Then we keep stacking those Lydian numbers and end up with: 1 – 3 – 5 – 7 – 9 – #11 – 13 – 1

For Cmaj7 in Lydian mode that turns into C – E – G – B – D – F# – A – C.

Once again we identify all triads that introduce a new tension in our sequence.

C major Lydian Upper Structure Triads
G over C major 7

The only Upper Structure Triad that didn’t change is the G major and it still sounds pretty sweet, resulting in the C major 9 chord:

B minor over C major 7

The combination of C major 7 and the B minor results in a sweet-sounding C major 7 #11.

D over C major 7

Another sweet-sounding combo. Playing C major 7 and D major results in C major 13 #11.

You notice that these voicings sound a lot less dissonant and can really colour your music in different tones.

We could say that for Lydian Mode root chords, the upper structures are:
V majorVII minor and IX major

Using the Theory in All Of Me

Hope you boys and girls are still with me so far?

All of that theory that we just saw is obviously just a means to an end; we want to make our music sound good and jazzy. So that is what I tried to do next:

First Two Measures

First two measures of all of me explained.

The first two measures can be used in the C Ionian mode as we discovered in our Harmonic Analysis. And even though we are quite free to venture off into the Lydian mode if we so choose I chose to stick to the Ionian mode just for fun.

If you look at the right hand of the piano you’ll see I used the G major a lot because it produces that sweet major 9 effect that sounds really nice.

I also used an A minor which we didn’t discuss in our upper structures. This is because A minor is not really considered to be a different chord. It is the sixth degree of the C major scale and when played with a C in the bass it produces the sound and feel of the C6 chord. With that in mind, you do have an extra upper structure triad that you can use.

I got away with using the F major in spite of the dangerous dissonant behaviour. There is no other instrument playing an E in that arrangement so the flat 9 is not present. Also, it is a pretty fast chord that is used to pass over to the E7. Remember that the F major, in this case, is an alternative to the D minor as it adds the same tensions to the colour.

Next Steps

Pfew, that was quite a bit of information to plough through!

Very glad you saw it through until the end of the first part of this series. I know it is a lot to take in, but knowing this theory will take you a step closer into becoming a professional modern piano player in any style.

We only did the first two measures of the song, so there is a long way to go still. In the next section, however, we will be covering a lot more ground because there are a lot of secondary dominant chords that we can handle in one go.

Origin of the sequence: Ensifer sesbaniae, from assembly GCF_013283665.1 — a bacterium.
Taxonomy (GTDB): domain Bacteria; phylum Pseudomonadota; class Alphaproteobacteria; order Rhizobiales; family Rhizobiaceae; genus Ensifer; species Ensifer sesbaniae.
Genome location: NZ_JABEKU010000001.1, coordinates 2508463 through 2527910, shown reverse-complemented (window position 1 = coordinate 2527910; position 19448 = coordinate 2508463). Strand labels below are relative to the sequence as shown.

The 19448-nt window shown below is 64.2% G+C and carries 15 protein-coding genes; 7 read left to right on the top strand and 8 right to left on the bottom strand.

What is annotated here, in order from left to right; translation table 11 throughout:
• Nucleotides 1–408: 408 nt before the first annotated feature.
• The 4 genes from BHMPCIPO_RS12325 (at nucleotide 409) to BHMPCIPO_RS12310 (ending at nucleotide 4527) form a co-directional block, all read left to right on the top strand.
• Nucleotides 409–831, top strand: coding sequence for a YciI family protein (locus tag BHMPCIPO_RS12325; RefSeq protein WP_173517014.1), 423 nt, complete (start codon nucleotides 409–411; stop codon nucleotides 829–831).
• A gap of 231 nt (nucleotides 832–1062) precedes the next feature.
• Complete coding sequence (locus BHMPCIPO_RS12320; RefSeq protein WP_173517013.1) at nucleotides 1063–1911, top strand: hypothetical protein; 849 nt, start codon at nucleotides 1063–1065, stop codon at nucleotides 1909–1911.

Part 2 of this series will therefore conveniently cover dominant and secondary dominant chords with their upper structures. Keep an eye out for when it is published.

As always if you have any questions, suggestions or other comments, please feel free to write them down in the comments section below.

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11 thoughts on “Upper Structure Triads: Part 1 – Ionian and Lydian Modes”

  1. This is great. I did all my theory exams as a kid and never had these explained so clearly. It is a lot to take in but the examples are really helpful. Thanks for such an informative piece.

  2. Hi, I enjoyed reading your article on The Piano Walk. There’s a lot of helpful and interesting information about the Piano.

    I think the jazz piano is so beautiful and relaxing to listen to. I could listen to piano music and get lost in the world for a moment.

    Best Wishes,

  3. Dear Tom
    Thank you very much for your fantastic website. It is amazing that you show people where to start and what steps to take towards their proper understanding of piano and music and their value for everyone. I hope more people will know about your website and follow your guidance.
    Kind regards,

  4. Hi Tom,
    Really nice web site and article, especially that you have added the tutorials that you can listen and follow.
    I think I will suggest this website to my friends.
    Keep up the good work.

  5. Hello Tom

    Under “Making The Chords Generic” you write, “Always taking into account that VI diminished and VII minor will often need the root chord to be played as a suspended fourth chord to avoid the flat 9 interval between degrees 3 and 11.”

    Should it instead read, VII diminished (vii°) not “VI diminished”, and IX minor (ix) not “VII minor”?